Tobias Bucknell, a Caribbean-born SF&F author, talks about why he doesn’t wear dreads.
Monthly Archives: November 2009
Warning: this review is full of spoilers.
I just couldn’t resist the premise of this book: a boarding school for the descendants of the Greek gods. I’m a sucker for books that take place in schools and particularly boarding. And come on! Greek gods! How cool is that?
Phoebe is an interesting character for YA. We often see shy, bookish protags (probably because that was what most authors were like), but Phoebe is a B student, doesn’t love to read, and her major interest is running. This book passes the Bechdel test in spades, with Phoebe’s three main female friends. Phoebe’s mom comes back from a family reunion in Greece with a fiance and a surprise move to a tiny Greek island just in time for her senior year.
There were a ton of things I liked about the book, but in the end, I didn’t quite connect with Phoebe. Her voice was a little adult at times and there were character inconsistencies that were hard for me to ignore. And the premise wasn’t executed as well as I wished. The students pretty much could just do “whatever” and the issue was only one of control. But then some people seemed to have specialized powers, so that was a little… The whole thing just seemed not terribly thought out.
I’d recommend this book to anyone who was excited by the premise or who was in the mood for a teen book with a pretty satisfying romance and a different kind of main character.
I read two romance-y books yesterday, in what seems to be a developing pattern of genre rotation, but I digress.
The first was Confessions of a Shopaholic by Sophie Kinsella. This one can’t be properly called a romance, as the emphasis was on Becca’s growth as a character and not her relationship with a certain man. I liked the book. While I am almost nothing like Becca and many of her quirks annoyed the heck out of me, I still sympathized with her and was cheering at the end as she came to her own. On the other hand, I was happy enough with the ending that I don’t want to read any of the other books. I know that Becca must, in the later books, revert to her old self in order to create interesting tension and I just don’t want to read it! Because this is a shortie review, I’ll give it a rating: 3.5/5
The second was a real romance, The Courtesan’s Daughter by Claudia Dain. This is not Jane Austen’s Regency England. Lady Sophia Dalby, an ex-courtesan, is trying to get her daughter, Lady Caroline Dalby, married. And she does it through an intense, and I mean intense, amount of manipulation. There was so much set-up for the rest of the books in the series, so many extra characters, so many viewpoints that I think it took away from the romantic plotline. Which I’m not that upset about, cause I wasn’t very fond of the hero and I’m undecided on the heroine. I will probably be reading more from this series with the hopes that I will like the other pairings better than this one! I have those high hopes because the writing was clever and the characters interesting. And the plots insane! 3/5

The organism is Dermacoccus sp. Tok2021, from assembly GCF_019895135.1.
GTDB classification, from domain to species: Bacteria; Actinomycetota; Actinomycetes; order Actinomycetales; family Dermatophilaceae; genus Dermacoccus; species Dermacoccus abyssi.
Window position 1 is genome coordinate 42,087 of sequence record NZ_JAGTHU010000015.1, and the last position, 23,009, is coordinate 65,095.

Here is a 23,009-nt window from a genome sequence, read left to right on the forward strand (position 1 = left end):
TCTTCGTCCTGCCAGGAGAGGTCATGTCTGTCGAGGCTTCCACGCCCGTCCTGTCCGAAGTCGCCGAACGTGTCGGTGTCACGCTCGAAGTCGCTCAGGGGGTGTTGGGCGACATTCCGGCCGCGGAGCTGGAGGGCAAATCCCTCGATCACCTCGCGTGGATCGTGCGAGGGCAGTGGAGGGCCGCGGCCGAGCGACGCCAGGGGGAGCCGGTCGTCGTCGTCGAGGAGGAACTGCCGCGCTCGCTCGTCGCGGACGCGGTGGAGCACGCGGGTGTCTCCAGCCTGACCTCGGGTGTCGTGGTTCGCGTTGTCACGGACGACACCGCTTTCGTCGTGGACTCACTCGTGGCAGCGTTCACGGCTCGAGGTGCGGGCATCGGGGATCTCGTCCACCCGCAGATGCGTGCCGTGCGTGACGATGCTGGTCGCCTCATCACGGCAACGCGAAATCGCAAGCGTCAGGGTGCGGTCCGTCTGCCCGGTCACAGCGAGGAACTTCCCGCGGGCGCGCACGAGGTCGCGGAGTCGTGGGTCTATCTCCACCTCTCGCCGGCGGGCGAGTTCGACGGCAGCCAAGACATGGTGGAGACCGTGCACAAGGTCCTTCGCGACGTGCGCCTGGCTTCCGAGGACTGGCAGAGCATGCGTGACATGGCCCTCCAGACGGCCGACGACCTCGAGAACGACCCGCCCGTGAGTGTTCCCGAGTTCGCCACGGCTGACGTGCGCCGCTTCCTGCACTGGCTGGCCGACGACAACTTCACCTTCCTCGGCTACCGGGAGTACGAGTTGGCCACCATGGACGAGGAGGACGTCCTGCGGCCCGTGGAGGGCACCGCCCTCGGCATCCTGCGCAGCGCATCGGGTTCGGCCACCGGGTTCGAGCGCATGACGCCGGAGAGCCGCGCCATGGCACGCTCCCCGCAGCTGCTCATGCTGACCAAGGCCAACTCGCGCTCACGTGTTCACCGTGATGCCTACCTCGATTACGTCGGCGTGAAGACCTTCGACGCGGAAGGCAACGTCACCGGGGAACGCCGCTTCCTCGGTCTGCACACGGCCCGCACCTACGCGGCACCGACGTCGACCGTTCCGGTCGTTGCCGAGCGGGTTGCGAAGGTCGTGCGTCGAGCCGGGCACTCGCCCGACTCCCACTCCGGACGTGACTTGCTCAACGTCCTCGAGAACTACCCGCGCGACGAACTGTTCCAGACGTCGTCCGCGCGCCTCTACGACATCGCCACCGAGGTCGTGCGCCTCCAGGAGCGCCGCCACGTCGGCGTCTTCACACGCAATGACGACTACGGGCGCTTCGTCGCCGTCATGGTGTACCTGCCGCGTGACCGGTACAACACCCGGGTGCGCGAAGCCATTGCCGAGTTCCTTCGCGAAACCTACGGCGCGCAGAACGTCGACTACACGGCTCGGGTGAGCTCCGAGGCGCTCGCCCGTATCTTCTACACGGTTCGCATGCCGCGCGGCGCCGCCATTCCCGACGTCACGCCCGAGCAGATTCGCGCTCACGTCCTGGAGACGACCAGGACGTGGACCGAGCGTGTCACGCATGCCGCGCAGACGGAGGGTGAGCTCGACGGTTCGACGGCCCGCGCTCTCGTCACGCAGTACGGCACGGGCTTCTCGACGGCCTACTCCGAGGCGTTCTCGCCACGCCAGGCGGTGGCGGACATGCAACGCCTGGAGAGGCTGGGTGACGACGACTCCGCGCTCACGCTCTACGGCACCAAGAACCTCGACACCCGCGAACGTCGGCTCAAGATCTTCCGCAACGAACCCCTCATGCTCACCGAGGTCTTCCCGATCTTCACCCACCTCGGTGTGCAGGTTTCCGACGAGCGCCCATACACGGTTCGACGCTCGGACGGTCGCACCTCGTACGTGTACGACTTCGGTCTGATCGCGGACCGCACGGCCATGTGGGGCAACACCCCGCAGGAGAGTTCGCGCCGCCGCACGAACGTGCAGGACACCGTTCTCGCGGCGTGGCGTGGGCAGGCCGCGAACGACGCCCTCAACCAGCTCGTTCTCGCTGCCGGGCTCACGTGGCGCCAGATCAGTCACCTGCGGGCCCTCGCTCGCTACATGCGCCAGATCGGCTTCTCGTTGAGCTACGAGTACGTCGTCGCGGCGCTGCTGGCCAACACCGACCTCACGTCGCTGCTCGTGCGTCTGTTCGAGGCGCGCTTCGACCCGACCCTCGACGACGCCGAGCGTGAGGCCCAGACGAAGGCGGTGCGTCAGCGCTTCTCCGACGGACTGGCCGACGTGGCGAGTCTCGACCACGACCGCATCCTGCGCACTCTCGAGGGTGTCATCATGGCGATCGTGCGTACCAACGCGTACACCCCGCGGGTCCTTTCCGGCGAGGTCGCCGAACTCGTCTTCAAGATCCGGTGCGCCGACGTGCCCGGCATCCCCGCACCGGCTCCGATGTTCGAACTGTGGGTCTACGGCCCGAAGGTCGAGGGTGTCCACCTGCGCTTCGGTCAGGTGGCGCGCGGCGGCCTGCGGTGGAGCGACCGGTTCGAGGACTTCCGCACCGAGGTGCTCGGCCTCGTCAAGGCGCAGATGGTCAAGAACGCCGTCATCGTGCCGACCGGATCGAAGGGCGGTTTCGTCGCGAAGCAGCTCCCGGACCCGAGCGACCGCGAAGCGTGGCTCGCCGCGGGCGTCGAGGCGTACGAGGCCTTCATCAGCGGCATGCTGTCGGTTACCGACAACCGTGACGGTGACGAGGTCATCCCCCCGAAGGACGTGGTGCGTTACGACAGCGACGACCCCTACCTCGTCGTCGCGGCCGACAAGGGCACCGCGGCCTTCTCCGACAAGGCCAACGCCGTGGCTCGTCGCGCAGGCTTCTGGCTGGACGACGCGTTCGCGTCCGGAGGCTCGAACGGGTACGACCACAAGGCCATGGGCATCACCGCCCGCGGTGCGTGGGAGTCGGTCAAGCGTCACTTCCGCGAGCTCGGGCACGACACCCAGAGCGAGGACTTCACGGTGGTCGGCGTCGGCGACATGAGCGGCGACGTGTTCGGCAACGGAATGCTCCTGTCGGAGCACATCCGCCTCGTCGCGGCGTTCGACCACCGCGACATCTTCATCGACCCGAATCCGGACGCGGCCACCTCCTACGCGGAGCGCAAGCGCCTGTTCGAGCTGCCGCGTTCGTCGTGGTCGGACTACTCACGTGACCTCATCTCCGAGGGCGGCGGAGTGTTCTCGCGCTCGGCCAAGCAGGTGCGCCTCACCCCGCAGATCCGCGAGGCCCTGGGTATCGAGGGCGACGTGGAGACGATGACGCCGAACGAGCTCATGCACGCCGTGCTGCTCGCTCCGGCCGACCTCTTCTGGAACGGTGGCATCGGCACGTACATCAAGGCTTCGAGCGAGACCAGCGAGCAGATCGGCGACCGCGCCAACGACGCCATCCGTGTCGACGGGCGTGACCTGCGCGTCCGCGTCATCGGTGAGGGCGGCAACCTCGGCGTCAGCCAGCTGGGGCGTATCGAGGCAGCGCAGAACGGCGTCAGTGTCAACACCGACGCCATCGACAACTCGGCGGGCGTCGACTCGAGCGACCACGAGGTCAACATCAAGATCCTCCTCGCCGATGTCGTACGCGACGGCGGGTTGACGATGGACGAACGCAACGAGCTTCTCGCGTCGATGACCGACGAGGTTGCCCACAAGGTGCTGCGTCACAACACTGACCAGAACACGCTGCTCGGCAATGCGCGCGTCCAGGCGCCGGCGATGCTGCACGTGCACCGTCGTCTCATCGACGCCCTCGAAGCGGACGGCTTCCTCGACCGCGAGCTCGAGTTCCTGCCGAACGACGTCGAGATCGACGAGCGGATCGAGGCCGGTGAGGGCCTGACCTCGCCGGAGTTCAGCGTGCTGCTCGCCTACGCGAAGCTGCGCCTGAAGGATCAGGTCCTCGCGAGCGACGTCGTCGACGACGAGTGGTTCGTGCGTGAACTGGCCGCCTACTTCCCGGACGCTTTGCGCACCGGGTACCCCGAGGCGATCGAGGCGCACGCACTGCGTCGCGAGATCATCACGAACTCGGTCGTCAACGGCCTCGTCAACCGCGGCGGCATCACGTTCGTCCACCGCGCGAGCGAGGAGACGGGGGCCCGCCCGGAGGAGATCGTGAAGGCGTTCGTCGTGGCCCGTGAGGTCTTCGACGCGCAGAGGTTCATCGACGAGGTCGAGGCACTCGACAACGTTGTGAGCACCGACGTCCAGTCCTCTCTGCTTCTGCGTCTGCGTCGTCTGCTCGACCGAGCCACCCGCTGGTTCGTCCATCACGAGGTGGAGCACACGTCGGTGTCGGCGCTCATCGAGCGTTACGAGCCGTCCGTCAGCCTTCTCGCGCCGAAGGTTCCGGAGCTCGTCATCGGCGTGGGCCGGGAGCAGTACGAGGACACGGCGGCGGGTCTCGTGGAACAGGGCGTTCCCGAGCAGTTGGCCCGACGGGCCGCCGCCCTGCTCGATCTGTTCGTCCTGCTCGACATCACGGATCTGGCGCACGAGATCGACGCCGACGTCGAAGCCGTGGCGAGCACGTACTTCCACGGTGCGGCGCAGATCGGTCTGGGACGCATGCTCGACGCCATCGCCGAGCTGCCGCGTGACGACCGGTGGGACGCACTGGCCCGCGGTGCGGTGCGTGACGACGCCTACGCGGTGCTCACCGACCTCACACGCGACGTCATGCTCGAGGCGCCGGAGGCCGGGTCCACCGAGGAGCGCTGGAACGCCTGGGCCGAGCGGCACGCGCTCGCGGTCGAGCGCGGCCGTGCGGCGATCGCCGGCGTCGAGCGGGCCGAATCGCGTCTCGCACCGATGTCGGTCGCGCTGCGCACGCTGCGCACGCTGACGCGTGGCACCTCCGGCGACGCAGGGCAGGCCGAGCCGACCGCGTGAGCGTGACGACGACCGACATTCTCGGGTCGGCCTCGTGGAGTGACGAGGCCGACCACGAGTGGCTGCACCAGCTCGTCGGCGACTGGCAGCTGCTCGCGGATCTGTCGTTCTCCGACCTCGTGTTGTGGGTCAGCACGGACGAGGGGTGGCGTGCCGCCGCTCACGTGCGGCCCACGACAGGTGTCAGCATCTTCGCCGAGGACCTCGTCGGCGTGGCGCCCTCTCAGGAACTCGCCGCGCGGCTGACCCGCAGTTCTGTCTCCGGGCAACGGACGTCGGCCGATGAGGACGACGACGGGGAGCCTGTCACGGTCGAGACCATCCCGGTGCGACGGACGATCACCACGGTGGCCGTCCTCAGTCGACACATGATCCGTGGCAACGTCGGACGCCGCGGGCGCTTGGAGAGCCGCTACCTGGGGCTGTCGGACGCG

My brother asked an excellent question in the comments of my last post and since I’m trying to post close to every day, I thought I would respond in a new post.
“Some say you HAVE to read a book, because it’s excellent… but DO you have to read it? If instead you keep reading other excellent books instead, and you never read that book in your life, have you actually lost anything?”
Well, you’re asking a couple of different questions there. If you just look at what you’re reading, no, you haven’t lost anything. But on the social side, you are losing out on the possibility of a shared experience and good conversation. There are some people who recommend books to me that I don’t see very often. I usually file those away in the back of my brain and it’s only a little more likely that I will pick it up than if I just saw it at the store. On the other hand, when people I see regularly and talk about books regularly give me a recommendation, I really attempt to remember it. If they shove it into my hands, I will put it in my TBR pile and the guilt will poke me for not reading it until I finally break down and read it. Which, as you know, may be a while.
I used to read three or four books at once, now it’s more like one or two. And one of those books is usually a book for school. I have, in the past, started a book, not been thrilled and kept trying to plug through it hoping that it will get better any second now. Which they usually do, especially if I have it off the recommendation of someone. But I’ve learned that it’s usually better to put that book aside, read something that I’m excited about, and then pick it up later. This provides a much more satisfying reading experience and I still eventually read the book I set aside.
The last, actually first, part of your question was a question of necessity. Do I have to read it? Of course not. I don’t have to do anything. :P But the more a person raves about a book, the more they try to give it to me, the more likely I am to take it and read it.
So what about you? (That is the plural you, and not the singular I’ve been using to answer my brother!)
Aww, who’s been neglecting you, poor wittle blog? Mommy has! Yes, she has!
Anyway, I have just finished the big epic fantasy that I mentioned a while back. It was good, better than the first hundred or so pages, after which I was pretty well hooked. It is called the Name of the Wind and is by Patrick Rothluss. Here is the hero in his own words. (Excuse the long quote, but, as I often find, the beauty of prose is most poignant with context.)